Saturday, December 26, 2020

Elites and Businesses

The key fact of economic dynamism is that it is new businesses, not small businesses, that create jobs. Which is why you have to do some mental substitutions if the writer mixes them up.

On the other hand, if I were more of a globalist I would want to crush small businesses, get rid of all that "Every man his own master" type of thinking or, as noted in the introduction to 2017's "Monopoly power and the decline of small business: big business vs democracy, growth & equality": 

While the Jeffersonian yeoman farmer, owning his own freehold, industrious for himself, was idealized to the point of mythology and Franklin's entrepreneurial commerce was probably a bit easier to achieve if one was, like Franklin himself, an energetic autodidactic polymath genius, there is something to be said for a citizenry leavened by the thinking of more rather than fewer small business owners.

Understanding that Napoleon was expressing envy rather than disdain when he called the folks who whupped his ass "A nation of shopkeepers" ("L'Angleterre est une nation de boutiquiers.") goes a long way toward explaining the underlying strength of the Anglosphere.

From Palladium:

Small Business’s Class War Could Finish Off American Dynamism

When we ask why nations and empires fail, we often point to how their ruling classes ossified and stagnated. Aware of their decline but unable to revive themselves, they instead struck down any possible source of dynamism and innovation that could threaten their rule. On the other hand, the freeness of our political and economic system was supposed to save us from this fate.

As it stands, the line separating America from fossilizing into one of these historical relics is precariously thin, and more so than it has ever been. But there’s a great irony to this fact. Around 40 years ago, the U.S. and Britain embraced the political commitments of what we call neoliberalism, a decision which was supposed to spark growth and disrupt stagnation. But instead of leading to increased dynamism and innovation, this regime presided over and even accelerated the very stagnation it warned against.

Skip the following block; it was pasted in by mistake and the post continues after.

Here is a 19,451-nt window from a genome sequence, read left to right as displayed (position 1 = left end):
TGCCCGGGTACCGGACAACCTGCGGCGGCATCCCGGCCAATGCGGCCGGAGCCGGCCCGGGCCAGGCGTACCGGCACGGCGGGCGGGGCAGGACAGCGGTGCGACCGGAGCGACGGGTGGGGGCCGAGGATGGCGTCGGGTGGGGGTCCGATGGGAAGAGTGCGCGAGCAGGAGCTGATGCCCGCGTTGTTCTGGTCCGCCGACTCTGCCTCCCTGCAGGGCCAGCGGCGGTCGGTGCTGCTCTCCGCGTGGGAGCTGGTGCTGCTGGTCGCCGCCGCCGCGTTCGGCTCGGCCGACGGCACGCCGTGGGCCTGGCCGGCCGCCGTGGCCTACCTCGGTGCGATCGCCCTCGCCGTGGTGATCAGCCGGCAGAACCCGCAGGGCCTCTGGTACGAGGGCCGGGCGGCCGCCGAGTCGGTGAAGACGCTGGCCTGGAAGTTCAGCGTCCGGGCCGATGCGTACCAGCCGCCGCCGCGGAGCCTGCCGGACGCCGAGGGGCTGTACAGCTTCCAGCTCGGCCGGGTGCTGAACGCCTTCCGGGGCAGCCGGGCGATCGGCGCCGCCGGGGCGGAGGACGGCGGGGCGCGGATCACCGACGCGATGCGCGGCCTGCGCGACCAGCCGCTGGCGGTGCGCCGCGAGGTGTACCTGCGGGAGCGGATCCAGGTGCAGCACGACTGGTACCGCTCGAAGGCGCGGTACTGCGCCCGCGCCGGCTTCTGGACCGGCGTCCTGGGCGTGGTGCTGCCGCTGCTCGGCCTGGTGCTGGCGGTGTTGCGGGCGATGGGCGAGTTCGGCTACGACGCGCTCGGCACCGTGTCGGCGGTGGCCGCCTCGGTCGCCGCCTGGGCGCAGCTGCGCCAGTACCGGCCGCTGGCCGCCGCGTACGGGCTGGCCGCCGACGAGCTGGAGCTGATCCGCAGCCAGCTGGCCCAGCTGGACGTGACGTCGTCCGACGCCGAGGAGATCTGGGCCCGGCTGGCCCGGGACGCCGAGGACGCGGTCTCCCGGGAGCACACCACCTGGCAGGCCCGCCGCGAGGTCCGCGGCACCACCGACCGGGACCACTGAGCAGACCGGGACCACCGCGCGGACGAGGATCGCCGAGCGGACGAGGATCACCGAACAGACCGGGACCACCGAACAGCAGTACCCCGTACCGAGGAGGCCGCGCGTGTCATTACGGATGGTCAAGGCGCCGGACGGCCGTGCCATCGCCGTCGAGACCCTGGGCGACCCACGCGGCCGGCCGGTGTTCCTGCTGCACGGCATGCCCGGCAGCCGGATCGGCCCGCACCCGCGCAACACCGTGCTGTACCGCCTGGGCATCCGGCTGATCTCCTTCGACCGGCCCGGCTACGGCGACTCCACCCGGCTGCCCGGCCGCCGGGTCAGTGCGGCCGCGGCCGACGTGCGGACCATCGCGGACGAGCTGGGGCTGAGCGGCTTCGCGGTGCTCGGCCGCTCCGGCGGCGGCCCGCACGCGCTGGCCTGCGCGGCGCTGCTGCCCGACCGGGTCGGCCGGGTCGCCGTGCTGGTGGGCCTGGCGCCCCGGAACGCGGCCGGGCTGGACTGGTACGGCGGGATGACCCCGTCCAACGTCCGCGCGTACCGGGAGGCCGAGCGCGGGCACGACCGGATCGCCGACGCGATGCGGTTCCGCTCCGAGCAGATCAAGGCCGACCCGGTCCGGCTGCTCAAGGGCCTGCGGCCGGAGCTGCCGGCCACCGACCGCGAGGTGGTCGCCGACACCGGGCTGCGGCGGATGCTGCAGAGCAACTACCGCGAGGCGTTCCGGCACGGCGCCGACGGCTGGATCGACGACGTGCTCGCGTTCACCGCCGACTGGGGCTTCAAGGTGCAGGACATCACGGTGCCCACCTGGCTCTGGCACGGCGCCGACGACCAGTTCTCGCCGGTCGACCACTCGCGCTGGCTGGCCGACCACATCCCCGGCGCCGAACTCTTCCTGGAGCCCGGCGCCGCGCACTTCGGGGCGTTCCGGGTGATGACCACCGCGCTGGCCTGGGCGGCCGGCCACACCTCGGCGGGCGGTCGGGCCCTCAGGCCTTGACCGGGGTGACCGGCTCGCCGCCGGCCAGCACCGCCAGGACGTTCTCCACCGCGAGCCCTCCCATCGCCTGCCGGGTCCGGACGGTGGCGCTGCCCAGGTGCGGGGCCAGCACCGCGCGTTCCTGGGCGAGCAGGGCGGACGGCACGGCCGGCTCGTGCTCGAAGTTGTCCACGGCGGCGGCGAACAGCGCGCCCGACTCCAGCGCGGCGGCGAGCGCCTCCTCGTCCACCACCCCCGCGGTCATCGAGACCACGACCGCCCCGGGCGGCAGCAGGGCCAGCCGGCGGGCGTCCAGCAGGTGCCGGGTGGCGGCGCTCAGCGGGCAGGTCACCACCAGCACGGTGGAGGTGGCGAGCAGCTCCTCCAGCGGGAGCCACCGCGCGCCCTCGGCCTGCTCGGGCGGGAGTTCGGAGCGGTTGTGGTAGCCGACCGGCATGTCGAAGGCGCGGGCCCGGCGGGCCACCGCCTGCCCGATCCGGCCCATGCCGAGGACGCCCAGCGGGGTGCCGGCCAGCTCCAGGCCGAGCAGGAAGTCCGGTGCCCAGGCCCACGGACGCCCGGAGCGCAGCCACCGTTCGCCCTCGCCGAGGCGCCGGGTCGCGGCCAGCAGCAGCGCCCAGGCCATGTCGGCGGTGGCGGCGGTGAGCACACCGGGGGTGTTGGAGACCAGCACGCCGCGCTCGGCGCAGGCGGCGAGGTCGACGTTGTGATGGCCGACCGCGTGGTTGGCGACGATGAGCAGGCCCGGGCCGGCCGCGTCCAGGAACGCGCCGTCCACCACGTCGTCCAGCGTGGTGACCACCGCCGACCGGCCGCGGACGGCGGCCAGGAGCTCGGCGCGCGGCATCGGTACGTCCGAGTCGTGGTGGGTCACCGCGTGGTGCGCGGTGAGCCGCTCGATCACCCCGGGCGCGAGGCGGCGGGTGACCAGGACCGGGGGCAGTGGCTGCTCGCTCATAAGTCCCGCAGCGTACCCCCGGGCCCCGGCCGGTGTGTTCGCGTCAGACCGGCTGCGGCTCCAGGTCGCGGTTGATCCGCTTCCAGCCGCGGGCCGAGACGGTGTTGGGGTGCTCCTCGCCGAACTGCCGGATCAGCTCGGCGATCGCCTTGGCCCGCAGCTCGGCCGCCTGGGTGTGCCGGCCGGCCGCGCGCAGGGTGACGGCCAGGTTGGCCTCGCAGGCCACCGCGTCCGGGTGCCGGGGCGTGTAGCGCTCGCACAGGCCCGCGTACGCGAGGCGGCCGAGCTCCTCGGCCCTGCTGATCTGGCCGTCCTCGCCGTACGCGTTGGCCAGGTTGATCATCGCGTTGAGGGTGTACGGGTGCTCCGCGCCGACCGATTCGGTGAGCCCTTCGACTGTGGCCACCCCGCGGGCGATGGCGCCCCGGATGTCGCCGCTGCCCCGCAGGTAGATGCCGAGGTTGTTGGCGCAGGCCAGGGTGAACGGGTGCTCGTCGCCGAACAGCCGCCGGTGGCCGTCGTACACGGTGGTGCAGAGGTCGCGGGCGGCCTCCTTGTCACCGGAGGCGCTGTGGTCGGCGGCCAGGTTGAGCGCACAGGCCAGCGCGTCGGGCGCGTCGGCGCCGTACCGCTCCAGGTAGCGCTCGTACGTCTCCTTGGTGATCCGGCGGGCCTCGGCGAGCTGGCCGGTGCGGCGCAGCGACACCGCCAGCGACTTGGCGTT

The role of political elites is to produce state ideology that is received as legitimate, one that can find support in a coalition of social classes. Throughout the post-war social democratic period, this coalition had mainly been a compromise between large business owners, often exercising a degree of monopoly power, and the working class. The social democratic period, which lasted from the New Deal to around 1980, was a period where capital—as the abstract motor of the economy—had absolute power, rather than any particular social class. It stands in stark contrast to what came both before and after. This was the nature of the compromise: both workers and capitalists yielded to the rationalization of production, to ever growing investment in fixed capital, increasing the ability to produce a great mass of commodities.  

Capital, after all, isn’t reducible to the simple commodity, nor markets, nor even profit. Marx called capital the “dead labor” which subsists on the living—congealed in the machinery of production, and coming to life in the cycle of creating value by employing labor. Capital owners serve the purposes of its development through their competition and profit seeking. But there are also times where the expansion of capital as such can conflict with the interests of its owners. In this case, that conflict arose in the profitability crisis of the 1970s. Caused by supply shocks and strong wage growth pressures, it was the straw that broke the camel’s back. After years of fixed capital investment taking up larger and larger shares of surplus, at the expense of capitalist consumption, the compromise exploded. 

The state response to the profitability crisis wasn’t simply an immediate regulatory adjustment. It created a change that rippled throughout state ideological apparatuses, especially the political parties and the universities. The state and its appendages recognized the crisis of legitimacy which rocked the social democratic consensus. In response, they sought a new base for legitimacy on business alone, through a political economy which drove down wages and undermined organized labor. In the framework of this ideology, those who did not belong to the capitalist class became consumers rather than workers, still selling their labor but benefiting from low prices to maintain their lifestyles. 

The neoliberal reformers didn’t really have any other choice if they wanted to preserve the system of value expansion and circulation of commodities that underpinned the state itself, and this consensus grew to encompass the entire Overton Window in America, Britain, and other Western nations. Despite conservative elements like the Thatcher and Reagan coalitions sparking this process, many reformers ultimately sided with the ongoing cultural changes in the Western world. Economic interests took precedence over moral conflicts, which were relegated to performative squabbles in election seasons.

This was a decisive change from the settlement based on developing capital as such. In doing this, pro-market reformers also cemented the small business owner as a real economic and political entity—a byproduct of atomization. This played into breaking the back of organized labor, and the lowering of real wages....